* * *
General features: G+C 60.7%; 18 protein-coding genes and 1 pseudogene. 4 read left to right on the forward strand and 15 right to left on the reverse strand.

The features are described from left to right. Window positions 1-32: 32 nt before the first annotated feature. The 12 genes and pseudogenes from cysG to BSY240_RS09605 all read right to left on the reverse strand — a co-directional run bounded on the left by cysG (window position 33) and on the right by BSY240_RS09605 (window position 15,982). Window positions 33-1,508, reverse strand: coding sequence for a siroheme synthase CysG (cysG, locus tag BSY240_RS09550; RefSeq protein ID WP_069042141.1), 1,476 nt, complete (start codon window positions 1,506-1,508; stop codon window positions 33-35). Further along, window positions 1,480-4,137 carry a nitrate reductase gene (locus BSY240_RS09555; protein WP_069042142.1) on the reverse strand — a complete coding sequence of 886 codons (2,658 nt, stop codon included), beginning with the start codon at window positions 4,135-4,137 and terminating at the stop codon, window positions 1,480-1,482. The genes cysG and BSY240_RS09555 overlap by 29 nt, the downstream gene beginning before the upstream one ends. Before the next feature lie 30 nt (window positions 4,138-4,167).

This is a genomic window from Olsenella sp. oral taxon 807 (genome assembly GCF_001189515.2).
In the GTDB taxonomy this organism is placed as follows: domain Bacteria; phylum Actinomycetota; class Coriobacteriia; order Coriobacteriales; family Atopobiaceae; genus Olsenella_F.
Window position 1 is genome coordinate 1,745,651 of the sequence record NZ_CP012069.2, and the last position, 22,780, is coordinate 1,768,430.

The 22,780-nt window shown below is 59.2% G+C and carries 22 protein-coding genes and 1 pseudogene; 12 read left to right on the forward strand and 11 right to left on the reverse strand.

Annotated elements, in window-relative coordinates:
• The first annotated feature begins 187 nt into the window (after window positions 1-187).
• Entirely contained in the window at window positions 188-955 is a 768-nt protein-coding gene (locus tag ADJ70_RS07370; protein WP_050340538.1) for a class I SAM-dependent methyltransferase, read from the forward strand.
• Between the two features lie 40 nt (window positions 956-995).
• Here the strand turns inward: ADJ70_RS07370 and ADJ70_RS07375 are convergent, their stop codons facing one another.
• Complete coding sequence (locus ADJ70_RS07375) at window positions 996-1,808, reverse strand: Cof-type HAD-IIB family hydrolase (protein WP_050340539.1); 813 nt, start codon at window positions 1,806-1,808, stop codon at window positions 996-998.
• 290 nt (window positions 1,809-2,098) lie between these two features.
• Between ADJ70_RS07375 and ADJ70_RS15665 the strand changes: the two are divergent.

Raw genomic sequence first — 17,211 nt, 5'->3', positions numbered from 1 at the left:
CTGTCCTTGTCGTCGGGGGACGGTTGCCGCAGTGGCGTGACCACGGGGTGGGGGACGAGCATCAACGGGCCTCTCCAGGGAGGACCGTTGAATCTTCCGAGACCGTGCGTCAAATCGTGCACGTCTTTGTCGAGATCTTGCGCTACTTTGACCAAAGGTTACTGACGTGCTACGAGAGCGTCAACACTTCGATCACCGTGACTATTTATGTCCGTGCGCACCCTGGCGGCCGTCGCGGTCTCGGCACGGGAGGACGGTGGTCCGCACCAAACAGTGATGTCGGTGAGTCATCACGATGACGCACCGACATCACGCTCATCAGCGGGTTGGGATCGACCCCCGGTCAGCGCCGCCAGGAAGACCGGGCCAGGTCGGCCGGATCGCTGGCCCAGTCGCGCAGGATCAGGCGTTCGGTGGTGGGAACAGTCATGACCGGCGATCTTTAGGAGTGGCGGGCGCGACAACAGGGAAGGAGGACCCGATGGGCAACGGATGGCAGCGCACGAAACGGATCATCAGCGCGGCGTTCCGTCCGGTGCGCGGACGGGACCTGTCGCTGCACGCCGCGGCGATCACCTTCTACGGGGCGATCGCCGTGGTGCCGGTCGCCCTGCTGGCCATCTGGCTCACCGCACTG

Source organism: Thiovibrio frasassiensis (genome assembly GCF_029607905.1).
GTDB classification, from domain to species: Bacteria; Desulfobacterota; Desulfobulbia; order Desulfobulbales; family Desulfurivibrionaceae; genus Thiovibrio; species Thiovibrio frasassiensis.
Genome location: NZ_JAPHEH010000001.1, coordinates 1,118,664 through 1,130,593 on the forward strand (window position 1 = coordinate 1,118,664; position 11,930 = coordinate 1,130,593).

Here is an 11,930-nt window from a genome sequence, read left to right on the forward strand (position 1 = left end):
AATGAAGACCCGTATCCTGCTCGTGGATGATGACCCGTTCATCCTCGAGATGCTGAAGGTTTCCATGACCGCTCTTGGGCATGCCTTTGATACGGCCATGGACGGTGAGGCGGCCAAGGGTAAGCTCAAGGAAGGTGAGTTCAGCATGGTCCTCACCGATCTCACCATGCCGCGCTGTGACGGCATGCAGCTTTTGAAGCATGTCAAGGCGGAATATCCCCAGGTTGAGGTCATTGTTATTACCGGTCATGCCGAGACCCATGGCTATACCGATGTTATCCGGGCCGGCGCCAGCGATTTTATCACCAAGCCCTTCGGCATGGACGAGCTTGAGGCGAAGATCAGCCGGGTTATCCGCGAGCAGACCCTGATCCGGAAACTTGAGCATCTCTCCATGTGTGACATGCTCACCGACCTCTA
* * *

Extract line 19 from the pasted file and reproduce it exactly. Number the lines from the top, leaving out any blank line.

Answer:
Genome location: NZ_JAPHEH010000001.1, coordinates 1,118,664 through 1,130,593 on the forward strand (window position 1 = coordinate 1,118,664; position 11,930 = coordinate 1,130,593).